Future magnitude 7.5 earthquake offshore Martinique: Spotlight on the main source features controlling ground motion prediction

This is a Preprint and has not been peer reviewed. This is version 3 of this Preprint.


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Elif Oral , Claudio Satriano 


The eastern offshore of Martinique is one of the active areas of the Lesser Antilles Subduc tion Zone (LASZ). Although its seismicity is moderate compared to other subduction zones, LASZ is capable of generating a M 7+ interplate earthquake and recent studies and historical events, such as the M8 1839 and M 7-7.5 1946 earthquakes, confirm this possibility. Given the high risk that Martinique can face in case of unpreparedness for such a M 7+ earthquake, and the lack of a regional seismic hazard study, we investigated through numerical modelling how ground motion can vary for a hypothetical Mw 7.5 interplate earthquake. Our main objective is to highlight the major factors related to earthquake source that can cause the highest variation in ground motion at four broadband seismic stations across Martinique. For this purpose, we generated 320 rupture scenarios through a fractal kinematic source model, by varying rupture directivity, source dimension, slip distribution. We computed the broadband ground motion (0.5-25 Hz) by convolution of source-time functions with Empirical Green’s Functions (EGFs), that we selected from the analysis of moderate events (M 4-4.5) recorded in the area of interest since 2016 by the West Indies network. We found that the fault geometry and the spatial extension of the largest slip patch are the most determinant source-related factors of ground motion variability. The significance of such ground motion variability with respect to ground motion prediction equations (GMPEs) depends on the evaluated frequency of ground motion and on the station. Moreover, we concluded that the EGF selection can be another significant factor of the variability of the modelled ground motion depending on station. Our results provide a new insight on the source-related ground-motion variability across Martinique and can guide future blind seismic hazard assessment studies in different regions.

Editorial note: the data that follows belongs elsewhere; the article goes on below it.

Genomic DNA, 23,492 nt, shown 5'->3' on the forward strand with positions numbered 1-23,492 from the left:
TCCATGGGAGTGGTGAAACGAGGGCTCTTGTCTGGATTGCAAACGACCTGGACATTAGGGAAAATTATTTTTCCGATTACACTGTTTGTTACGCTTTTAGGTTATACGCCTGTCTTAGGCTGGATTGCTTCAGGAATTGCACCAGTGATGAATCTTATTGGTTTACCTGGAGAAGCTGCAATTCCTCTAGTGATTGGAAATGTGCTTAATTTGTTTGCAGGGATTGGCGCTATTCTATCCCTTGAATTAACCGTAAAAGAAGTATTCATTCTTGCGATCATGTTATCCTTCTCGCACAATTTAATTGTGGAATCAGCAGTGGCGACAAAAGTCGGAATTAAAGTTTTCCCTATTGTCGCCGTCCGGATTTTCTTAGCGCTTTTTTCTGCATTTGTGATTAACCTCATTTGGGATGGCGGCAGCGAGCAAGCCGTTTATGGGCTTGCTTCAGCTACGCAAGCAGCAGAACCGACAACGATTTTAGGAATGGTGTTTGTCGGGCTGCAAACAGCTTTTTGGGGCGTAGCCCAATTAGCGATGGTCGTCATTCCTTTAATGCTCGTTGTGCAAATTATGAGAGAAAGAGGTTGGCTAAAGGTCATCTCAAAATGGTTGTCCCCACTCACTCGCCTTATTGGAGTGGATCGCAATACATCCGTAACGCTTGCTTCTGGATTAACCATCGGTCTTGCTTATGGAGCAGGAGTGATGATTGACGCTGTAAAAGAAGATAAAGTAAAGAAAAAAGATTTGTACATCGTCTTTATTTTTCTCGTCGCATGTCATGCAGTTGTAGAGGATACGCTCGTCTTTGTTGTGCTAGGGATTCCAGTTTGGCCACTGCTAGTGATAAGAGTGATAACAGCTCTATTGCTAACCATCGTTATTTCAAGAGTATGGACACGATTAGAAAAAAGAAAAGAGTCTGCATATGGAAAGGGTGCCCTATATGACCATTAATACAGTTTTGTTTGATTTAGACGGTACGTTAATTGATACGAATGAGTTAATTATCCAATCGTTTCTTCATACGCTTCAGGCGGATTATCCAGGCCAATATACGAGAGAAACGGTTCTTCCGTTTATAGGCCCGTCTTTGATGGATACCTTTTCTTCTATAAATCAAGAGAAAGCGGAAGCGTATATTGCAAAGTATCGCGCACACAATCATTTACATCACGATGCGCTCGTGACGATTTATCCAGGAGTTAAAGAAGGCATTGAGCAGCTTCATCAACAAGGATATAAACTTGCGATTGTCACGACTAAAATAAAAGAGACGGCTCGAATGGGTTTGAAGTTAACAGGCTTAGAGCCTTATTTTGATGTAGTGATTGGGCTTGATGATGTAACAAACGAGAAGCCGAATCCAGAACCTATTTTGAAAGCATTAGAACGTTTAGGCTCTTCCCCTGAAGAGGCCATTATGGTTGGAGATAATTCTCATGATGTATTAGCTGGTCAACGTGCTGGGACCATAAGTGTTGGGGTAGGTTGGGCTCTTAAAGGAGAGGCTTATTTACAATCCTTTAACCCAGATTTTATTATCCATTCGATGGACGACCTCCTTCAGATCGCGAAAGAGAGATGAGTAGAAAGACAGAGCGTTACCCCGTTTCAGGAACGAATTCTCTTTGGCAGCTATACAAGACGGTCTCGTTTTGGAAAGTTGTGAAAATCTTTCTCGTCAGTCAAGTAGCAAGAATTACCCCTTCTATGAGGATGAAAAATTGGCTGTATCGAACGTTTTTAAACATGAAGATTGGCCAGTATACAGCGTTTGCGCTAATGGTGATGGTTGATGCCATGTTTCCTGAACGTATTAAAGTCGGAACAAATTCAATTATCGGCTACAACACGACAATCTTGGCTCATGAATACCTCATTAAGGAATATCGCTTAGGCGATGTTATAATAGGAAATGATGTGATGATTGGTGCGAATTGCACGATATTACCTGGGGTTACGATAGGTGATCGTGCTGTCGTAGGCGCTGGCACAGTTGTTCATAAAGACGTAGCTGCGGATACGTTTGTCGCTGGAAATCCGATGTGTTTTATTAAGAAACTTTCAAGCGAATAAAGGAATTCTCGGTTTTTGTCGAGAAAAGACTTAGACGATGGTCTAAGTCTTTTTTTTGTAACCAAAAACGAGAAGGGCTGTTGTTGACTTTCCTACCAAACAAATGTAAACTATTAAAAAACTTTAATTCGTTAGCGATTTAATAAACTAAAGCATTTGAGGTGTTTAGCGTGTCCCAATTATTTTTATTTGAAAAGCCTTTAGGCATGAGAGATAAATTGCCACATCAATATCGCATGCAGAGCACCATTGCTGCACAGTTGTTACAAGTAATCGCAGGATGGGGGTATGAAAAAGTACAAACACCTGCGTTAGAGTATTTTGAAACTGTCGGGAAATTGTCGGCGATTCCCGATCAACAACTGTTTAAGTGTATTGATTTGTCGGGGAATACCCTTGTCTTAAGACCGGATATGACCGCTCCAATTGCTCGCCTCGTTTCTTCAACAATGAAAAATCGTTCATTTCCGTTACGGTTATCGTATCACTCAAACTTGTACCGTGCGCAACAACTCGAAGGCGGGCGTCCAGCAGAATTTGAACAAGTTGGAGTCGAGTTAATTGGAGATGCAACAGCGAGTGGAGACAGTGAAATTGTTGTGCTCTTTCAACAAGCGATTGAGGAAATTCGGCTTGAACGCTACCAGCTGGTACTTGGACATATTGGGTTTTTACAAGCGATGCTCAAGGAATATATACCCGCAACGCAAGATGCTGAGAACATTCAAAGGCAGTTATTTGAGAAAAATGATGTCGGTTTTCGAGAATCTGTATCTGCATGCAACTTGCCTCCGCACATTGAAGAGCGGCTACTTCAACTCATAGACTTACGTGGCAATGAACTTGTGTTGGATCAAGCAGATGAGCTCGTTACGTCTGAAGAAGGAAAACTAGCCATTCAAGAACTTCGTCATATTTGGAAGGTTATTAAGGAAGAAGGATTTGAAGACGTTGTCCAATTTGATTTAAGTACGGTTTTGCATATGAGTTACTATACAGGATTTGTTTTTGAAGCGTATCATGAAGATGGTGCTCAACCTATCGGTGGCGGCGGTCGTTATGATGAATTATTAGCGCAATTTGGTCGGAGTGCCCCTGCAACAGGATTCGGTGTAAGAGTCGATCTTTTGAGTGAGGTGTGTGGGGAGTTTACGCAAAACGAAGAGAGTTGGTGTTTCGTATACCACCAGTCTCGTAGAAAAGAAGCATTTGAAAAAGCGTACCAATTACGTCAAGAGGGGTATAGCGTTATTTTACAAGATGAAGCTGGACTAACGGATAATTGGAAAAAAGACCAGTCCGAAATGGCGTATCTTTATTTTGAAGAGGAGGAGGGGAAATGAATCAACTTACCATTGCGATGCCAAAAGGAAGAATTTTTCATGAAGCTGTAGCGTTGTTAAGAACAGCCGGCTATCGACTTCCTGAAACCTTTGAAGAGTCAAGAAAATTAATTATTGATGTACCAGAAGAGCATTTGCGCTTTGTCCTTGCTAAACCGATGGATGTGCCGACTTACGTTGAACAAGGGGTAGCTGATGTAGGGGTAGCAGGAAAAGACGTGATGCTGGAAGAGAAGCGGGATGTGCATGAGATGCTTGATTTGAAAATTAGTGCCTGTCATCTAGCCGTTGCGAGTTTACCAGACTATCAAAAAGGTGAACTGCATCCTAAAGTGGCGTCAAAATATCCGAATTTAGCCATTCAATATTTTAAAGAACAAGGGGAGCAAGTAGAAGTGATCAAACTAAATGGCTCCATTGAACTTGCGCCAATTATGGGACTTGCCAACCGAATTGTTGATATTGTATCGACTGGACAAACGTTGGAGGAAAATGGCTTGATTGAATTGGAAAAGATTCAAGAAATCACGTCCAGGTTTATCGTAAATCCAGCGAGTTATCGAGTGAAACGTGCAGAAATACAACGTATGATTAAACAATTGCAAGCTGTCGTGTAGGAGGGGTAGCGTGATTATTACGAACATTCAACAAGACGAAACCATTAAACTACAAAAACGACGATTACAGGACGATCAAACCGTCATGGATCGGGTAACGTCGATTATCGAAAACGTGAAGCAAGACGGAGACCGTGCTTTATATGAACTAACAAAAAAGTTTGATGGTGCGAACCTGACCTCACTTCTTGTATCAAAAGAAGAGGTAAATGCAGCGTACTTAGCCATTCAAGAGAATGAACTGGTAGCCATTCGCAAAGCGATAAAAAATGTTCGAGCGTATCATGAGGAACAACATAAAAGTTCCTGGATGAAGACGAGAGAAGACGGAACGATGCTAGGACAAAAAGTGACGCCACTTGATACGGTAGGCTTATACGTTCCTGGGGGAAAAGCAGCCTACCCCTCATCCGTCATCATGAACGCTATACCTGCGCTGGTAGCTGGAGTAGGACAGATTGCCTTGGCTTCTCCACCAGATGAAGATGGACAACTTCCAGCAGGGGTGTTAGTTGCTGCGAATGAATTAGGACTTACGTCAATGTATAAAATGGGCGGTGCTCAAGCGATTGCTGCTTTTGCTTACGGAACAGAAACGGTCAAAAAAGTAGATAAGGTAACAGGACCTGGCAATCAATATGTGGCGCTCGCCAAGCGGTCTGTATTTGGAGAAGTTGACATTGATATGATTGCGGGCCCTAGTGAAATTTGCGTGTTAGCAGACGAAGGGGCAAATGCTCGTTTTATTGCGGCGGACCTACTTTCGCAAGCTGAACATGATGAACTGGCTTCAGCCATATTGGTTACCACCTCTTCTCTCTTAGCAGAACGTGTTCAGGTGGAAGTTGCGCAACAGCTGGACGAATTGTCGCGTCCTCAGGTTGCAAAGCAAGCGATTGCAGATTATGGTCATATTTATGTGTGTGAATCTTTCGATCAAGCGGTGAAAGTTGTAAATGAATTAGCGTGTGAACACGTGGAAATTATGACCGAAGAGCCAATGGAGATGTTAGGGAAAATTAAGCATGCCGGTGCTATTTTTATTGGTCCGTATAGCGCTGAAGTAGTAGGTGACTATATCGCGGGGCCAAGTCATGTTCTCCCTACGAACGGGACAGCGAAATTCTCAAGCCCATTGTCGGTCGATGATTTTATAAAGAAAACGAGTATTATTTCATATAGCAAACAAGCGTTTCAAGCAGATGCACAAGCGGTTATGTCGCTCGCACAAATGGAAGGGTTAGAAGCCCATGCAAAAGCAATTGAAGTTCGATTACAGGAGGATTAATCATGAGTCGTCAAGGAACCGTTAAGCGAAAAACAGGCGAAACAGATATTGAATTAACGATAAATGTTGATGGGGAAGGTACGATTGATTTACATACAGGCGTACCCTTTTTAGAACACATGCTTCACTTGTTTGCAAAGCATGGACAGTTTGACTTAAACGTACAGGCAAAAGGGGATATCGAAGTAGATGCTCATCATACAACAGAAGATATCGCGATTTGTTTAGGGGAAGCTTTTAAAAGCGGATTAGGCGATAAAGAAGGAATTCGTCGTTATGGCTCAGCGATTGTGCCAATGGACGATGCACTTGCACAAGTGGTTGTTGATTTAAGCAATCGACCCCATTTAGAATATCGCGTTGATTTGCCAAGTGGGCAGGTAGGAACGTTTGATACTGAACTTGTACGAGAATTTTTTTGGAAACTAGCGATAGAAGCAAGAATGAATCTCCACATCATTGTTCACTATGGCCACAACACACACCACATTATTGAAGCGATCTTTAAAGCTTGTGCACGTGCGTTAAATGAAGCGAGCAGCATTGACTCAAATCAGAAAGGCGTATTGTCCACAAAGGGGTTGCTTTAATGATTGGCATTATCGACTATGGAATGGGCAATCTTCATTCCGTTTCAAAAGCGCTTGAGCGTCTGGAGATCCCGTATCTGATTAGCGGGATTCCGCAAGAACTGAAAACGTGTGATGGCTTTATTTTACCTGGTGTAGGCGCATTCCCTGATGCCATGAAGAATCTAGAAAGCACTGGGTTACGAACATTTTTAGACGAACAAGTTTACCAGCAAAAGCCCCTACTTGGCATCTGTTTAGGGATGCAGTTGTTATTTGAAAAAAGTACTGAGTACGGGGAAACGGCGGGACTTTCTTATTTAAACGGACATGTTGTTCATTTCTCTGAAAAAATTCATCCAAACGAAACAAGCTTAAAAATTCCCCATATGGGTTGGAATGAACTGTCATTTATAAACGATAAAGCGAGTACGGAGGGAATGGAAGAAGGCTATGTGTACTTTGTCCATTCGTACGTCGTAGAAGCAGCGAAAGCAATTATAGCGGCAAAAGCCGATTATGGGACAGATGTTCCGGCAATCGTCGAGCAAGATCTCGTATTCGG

Civil and Environmental Engineering, Geophysics and Seismology, Geotechnical Engineering


Strong ground motion, Fault slip, Rupture propagation, Source time functions, Synthetic seismograms, Fault slip, Source time functions, Synthetic seismograms


Published: 2020-11-18 11:17

Last Updated: 2021-05-07 02:49

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CC BY Attribution 4.0 International

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